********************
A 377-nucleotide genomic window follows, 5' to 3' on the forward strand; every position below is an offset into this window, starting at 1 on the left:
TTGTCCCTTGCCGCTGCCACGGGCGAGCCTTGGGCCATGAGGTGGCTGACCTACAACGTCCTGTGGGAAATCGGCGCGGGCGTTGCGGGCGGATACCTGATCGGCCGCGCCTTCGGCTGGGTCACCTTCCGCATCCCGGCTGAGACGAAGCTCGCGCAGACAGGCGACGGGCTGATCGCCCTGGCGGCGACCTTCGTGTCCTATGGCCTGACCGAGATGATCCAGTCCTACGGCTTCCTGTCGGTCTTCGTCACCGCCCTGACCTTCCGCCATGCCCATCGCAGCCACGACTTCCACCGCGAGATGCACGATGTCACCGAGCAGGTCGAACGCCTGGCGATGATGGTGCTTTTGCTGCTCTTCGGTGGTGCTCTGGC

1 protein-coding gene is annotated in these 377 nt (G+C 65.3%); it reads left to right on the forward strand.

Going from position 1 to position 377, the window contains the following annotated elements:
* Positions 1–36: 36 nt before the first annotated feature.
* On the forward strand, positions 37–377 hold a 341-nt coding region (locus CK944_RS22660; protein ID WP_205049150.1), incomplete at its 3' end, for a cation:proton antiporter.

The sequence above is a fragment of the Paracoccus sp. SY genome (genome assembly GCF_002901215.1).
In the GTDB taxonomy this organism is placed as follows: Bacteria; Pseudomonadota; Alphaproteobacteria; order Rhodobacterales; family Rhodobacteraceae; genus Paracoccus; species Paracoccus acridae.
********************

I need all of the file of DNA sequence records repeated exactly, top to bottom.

A 377-nucleotide genomic window follows, 5' to 3' on the forward strand; every position below is an offset into this window, starting at 1 on the left:
TTGTCCCTTGCCGCTGCCACGGGCGAGCCTTGGGCCATGAGGTGGCTGACCTACAACGTCCTGTGGGAAATCGGCGCGGGCGTTGCGGGCGGATACCTGATCGGCCGCGCCTTCGGCTGGGTCACCTTCCGCATCCCGGCTGAGACGAAGCTCGCGCAGACAGGCGACGGGCTGATCGCCCTGGCGGCGACCTTCGTGTCCTATGGCCTGACCGAGATGATCCAGTCCTACGGCTTCCTGTCGGTCTTCGTCACCGCCCTGACCTTCCGCCATGCCCATCGCAGCCACGACTTCCACCGCGAGATGCACGATGTCACCGAGCAGGTCGAACGCCTGGCGATGATGGTGCTTTTGCTGCTCTTCGGTGGTGCTCTGGC

1 protein-coding gene is annotated in these 377 nt (G+C 65.3%); it reads left to right on the forward strand.

Going from position 1 to position 377, the window contains the following annotated elements:
* Positions 1–36: 36 nt before the first annotated feature.
* On the forward strand, positions 37–377 hold a 341-nt coding region (locus CK944_RS22660; protein ID WP_205049150.1), incomplete at its 3' end, for a cation:proton antiporter.

The sequence above is a fragment of the Paracoccus sp. SY genome (genome assembly GCF_002901215.1).
In the GTDB taxonomy this organism is placed as follows: Bacteria; Pseudomonadota; Alphaproteobacteria; order Rhodobacterales; family Rhodobacteraceae; genus Paracoccus; species Paracoccus acridae.